Study: New safety features cut down on accidents

July 9, 2012 12:00 AM

A new study by the Highway Loss Data Institute (HLDI), finds that the latest safety technology on new cars is helping drivers avoid crashes.

The HLDI is part of the Insurance Institute For Highway Safety (IIHS), which collects data on accident risk factors that are used by numerous auto insurance companies. The group found that new features being sold on many cars are doing a good job at helping to avoid crashes.

Some of the new features include automatic braking, collision detection and adaptive headlights. Drivers may have to pay more for these add-ons, but the data shows that they do have a noticeable safety impact. The study compared the accident rates for cars with these features installed against those that did not, controlling for other accident risk factors such as driver age.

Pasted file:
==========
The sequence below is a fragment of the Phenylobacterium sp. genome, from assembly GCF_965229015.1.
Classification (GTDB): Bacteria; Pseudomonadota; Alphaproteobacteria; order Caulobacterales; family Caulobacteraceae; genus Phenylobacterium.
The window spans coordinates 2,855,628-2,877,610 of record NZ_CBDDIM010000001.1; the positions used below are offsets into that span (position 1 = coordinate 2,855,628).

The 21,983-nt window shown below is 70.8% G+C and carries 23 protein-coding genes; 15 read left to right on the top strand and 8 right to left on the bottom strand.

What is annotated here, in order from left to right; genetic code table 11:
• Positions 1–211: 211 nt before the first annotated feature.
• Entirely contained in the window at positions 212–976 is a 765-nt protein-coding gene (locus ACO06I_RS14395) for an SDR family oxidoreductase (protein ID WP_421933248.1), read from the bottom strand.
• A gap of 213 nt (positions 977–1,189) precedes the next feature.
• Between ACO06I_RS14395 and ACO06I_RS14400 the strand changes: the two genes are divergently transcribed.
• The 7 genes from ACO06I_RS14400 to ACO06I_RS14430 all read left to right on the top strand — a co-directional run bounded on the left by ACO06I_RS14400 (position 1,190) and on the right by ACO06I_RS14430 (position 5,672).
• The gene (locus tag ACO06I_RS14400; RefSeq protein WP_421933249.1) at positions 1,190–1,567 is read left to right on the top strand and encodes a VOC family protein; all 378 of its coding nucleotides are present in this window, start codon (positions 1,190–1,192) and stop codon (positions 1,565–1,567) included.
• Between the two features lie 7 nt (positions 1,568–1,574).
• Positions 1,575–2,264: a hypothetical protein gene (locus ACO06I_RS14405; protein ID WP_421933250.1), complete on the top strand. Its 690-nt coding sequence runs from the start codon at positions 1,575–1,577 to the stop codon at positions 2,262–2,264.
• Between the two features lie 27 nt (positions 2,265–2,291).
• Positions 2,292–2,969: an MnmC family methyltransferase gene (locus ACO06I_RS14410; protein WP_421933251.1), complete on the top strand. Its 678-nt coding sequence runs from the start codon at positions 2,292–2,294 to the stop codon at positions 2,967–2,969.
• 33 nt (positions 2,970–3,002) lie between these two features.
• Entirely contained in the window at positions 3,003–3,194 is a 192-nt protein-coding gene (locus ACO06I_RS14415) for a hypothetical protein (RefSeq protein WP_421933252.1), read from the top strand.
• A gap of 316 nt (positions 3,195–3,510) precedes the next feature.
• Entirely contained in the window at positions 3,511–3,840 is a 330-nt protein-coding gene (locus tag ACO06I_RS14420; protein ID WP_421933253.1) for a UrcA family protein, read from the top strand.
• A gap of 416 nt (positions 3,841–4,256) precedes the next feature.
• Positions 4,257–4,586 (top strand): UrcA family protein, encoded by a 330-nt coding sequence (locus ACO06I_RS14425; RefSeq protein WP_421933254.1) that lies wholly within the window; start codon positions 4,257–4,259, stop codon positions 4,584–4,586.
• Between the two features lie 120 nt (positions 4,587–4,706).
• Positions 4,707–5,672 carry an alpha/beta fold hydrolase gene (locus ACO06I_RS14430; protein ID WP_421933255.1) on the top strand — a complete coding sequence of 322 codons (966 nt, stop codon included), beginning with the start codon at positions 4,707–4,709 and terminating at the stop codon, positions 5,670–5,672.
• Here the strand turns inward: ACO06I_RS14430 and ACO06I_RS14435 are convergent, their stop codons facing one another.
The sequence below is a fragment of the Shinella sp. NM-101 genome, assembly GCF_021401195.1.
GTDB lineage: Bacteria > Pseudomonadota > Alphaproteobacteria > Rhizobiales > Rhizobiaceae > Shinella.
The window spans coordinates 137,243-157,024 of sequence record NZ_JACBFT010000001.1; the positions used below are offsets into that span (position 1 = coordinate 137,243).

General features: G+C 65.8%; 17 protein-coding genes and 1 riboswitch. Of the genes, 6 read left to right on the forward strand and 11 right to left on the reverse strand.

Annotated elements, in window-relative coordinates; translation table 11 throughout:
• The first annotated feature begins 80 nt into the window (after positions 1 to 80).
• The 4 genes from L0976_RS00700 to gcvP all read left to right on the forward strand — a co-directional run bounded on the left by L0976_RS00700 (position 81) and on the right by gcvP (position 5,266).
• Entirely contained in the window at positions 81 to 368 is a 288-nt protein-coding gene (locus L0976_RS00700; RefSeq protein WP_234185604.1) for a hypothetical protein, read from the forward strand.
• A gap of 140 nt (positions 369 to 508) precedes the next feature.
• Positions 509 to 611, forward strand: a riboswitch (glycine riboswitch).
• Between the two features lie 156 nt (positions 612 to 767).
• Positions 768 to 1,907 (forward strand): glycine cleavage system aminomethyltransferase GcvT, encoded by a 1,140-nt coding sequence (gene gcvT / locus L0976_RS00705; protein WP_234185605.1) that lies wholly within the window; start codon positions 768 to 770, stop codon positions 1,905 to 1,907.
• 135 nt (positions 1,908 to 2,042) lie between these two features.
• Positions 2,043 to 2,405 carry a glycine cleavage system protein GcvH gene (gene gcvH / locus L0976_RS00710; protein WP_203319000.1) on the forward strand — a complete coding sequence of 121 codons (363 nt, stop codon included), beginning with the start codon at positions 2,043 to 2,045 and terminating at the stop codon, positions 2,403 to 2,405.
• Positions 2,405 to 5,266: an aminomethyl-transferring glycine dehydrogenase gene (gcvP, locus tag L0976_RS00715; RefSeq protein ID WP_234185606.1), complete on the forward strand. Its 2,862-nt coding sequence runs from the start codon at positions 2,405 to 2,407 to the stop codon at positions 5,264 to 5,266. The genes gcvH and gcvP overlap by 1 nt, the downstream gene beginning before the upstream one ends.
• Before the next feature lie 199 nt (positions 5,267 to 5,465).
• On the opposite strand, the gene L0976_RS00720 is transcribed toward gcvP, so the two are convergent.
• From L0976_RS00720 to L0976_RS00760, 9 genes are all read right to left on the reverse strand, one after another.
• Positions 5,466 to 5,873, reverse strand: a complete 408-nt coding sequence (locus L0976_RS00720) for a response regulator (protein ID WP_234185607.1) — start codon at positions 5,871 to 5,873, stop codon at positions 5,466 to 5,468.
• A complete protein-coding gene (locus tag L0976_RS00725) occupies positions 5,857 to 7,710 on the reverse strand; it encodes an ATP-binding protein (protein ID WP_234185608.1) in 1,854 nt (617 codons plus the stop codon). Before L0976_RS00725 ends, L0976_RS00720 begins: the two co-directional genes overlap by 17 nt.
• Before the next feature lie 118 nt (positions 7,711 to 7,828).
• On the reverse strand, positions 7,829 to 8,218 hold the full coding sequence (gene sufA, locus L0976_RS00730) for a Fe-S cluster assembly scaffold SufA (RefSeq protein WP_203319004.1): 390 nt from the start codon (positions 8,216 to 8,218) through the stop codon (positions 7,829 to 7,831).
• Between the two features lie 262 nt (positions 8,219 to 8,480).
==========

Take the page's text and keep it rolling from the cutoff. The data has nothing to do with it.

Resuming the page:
"As more automakers offer advanced technologies on their vehicles, insurance data provide an early glimpse of how these features perform in the real world," says Matt Moore, vice president of HLDI. "So far, forward collision technology is reducing claims, particularly for damage to other vehicles, and adaptive headlights are having an even bigger impact than we had anticipated."

While new safety features can cut down on accidents, they won't do much if the driver does not keep up with vehicle maintenance. Properly inflated tires and regular brake service can cut down on the risk of a crash.

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